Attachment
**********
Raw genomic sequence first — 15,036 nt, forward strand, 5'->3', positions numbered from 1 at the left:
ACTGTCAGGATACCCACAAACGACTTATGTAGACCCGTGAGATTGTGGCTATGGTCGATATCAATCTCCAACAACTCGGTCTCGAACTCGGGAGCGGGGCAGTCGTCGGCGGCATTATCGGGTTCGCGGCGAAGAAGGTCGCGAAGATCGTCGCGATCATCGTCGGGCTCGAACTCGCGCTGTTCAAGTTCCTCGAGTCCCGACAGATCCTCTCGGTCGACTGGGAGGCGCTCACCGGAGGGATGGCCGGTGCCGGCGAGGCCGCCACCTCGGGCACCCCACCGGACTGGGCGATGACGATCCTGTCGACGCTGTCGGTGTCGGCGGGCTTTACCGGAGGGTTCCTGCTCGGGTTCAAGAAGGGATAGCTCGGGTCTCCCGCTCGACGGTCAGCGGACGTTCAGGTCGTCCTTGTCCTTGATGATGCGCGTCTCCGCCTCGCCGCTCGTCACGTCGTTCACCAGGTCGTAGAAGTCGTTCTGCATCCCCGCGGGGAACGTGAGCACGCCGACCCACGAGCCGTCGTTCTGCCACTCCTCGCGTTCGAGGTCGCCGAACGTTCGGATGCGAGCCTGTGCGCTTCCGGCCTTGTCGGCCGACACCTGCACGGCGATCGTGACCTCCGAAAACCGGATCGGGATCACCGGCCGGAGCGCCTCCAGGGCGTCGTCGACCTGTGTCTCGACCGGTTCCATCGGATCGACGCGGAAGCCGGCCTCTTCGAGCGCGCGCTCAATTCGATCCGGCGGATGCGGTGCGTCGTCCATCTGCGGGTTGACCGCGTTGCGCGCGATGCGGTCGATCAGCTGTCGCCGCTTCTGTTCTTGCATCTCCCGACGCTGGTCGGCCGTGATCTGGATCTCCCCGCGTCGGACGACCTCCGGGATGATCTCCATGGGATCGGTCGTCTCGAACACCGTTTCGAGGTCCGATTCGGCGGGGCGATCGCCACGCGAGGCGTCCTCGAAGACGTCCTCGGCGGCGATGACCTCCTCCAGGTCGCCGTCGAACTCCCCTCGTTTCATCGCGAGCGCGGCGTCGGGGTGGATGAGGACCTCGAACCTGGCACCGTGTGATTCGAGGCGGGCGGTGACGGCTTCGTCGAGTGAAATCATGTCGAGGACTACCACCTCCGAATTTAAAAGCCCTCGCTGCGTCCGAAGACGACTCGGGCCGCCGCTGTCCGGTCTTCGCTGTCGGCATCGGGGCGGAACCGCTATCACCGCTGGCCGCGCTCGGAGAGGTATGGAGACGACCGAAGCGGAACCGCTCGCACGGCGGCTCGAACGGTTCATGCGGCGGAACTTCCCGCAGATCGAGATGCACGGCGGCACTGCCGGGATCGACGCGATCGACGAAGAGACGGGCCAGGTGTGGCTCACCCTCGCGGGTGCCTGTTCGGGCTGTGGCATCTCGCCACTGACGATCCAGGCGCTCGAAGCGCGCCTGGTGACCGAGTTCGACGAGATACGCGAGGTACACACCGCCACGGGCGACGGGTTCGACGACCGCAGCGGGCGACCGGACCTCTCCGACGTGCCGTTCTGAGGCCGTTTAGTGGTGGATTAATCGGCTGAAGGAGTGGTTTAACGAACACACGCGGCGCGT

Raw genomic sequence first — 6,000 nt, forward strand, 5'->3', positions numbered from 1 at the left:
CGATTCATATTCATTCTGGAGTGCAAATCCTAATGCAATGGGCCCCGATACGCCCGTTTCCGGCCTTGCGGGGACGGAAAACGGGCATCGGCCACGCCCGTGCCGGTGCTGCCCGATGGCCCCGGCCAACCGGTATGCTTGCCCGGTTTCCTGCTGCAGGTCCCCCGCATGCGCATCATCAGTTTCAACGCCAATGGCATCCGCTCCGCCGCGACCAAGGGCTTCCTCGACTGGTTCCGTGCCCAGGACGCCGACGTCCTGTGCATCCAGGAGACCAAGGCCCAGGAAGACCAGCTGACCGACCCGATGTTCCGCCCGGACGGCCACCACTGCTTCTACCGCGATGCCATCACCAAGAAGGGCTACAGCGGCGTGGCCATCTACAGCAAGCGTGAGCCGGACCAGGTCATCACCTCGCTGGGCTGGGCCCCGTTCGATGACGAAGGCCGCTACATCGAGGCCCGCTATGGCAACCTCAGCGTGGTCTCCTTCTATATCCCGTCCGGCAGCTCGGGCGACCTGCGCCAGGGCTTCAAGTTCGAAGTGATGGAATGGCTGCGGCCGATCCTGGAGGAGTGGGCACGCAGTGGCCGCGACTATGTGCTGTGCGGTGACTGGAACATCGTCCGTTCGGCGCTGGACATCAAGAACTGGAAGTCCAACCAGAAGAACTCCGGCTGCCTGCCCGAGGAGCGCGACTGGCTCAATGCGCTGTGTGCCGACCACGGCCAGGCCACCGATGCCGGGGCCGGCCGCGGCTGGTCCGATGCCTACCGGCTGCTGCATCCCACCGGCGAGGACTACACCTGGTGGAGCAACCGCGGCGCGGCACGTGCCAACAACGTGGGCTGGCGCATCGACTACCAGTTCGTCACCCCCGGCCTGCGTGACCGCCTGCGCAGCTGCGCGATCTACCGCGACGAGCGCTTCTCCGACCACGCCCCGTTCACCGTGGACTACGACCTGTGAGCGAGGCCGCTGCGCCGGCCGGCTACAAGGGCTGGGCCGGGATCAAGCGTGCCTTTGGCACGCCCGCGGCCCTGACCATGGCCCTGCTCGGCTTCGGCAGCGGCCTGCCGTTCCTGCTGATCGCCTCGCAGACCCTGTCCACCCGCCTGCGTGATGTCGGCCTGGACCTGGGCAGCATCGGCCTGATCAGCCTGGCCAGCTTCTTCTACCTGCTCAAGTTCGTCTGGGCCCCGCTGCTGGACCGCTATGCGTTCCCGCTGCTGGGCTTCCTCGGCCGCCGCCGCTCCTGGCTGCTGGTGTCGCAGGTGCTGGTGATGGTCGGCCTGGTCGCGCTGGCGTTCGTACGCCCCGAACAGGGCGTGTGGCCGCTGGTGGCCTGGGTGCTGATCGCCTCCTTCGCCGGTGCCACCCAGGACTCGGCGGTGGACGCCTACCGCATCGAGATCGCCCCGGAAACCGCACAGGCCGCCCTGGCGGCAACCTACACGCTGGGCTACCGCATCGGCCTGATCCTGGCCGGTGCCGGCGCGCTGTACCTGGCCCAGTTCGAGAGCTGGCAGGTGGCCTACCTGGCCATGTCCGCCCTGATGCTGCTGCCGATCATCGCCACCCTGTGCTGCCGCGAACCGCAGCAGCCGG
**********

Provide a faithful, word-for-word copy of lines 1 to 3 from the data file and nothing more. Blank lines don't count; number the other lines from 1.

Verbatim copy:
Raw genomic sequence first — 15,036 nt, forward strand, 5'->3', positions numbered from 1 at the left:
ACTGTCAGGATACCCACAAACGACTTATGTAGACCCGTGAGATTGTGGCTATGGTCGATATCAATCTCCAACAACTCGGTCTCGAACTCGGGAGCGGGGCAGTCGTCGGCGGCATTATCGGGTTCGCGGCGAAGAAGGTCGCGAAGATCGTCGCGATCATCGTCGGGCTCGAACTCGCGCTGTTCAAGTTCCTCGAGTCCCGACAGATCCTCTCGGTCGACTGGGAGGCGCTCACCGGAGGGATGGCCGGTGCCGGCGAGGCCGCCACCTCGGGCACCCCACCGGACTGGGCGATGACGATCCTGTCGACGCTGTCGGTGTCGGCGGGCTTTACCGGAGGGTTCCTGCTCGGGTTCAAGAAGGGATAGCTCGGGTCTCCCGCTCGACGGTCAGCGGACGTTCAGGTCGTCCTTGTCCTTGATGATGCGCGTCTCCGCCTCGCCGCTCGTCACGTCGTTCACCAGGTCGTAGAAGTCGTTCTGCATCCCCGCGGGGAACGTGAGCACGCCGACCCACGAGCCGTCGTTCTGCCACTCCTCGCGTTCGAGGTCGCCGAACGTTCGGATGCGAGCCTGTGCGCTTCCGGCCTTGTCGGCCGACACCTGCACGGCGATCGTGACCTCCGAAAACCGGATCGGGATCACCGGCCGGAGCGCCTCCAGGGCGTCGTCGACCTGTGTCTCGACCGGTTCCATCGGATCGACGCGGAAGCCGGCCTCTTCGAGCGCGCGCTCAATTCGATCCGGCGGATGCGGTGCGTCGTCCATCTGCGGGTTGACCGCGTTGCGCGCGATGCGGTCGATCAGCTGTCGCCGCTTCTGTTCTTGCATCTCCCGACGCTGGTCGGCCGTGATCTGGATCTCCCCGCGTCGGACGACCTCCGGGATGATCTCCATGGGATCGGTCGTCTCGAACACCGTTTCGAGGTCCGATTCGGCGGGGCGATCGCCACGCGAGGCGTCCTCGAAGACGTCCTCGGCGGCGATGACCTCCTCCAGGTCGCCGTCGAACTCCCCTCGTTTCATCGCGAGCGCGGCGTCGGGGTGGATGAGGACCTCGAACCTGGCACCGTGTGATTCGAGGCGGGCGGTGACGGCTTCGTCGAGTGAAATCATGTCGAGGACTACCACCTCCGAATTTAAAAGCCCTCGCTGCGTCCGAAGACGACTCGGGCCGCCGCTGTCCGGTCTTCGCTGTCGGCATCGGGGCGGAACCGCTATCACCGCTGGCCGCGCTCGGAGAGGTATGGAGACGACCGAAGCGGAACCGCTCGCACGGCGGCTCGAACGGTTCATGCGGCGGAACTTCCCGCAGATCGAGATGCACGGCGGCACTGCCGGGATCGACGCGATCGACGAAGAGACGGGCCAGGTGTGGCTCACCCTCGCGGGTGCCTGTTCGGGCTGTGGCATCTCGCCACTGACGATCCAGGCGCTCGAAGCGCGCCTGGTGACCGAGTTCGACGAGATACGCGAGGTACACACCGCCACGGGCGACGGGTTCGACGACCGCAGCGGGCGACCGGACCTCTCCGACGTGCCGTTCTGAGGCCGTTTAGTGGTGGATTAATCGGCTGAAGGAGTGGTTTAACGAACACACGCGGCGCGT

Raw genomic sequence first — 6,000 nt, forward strand, 5'->3', positions numbered from 1 at the left: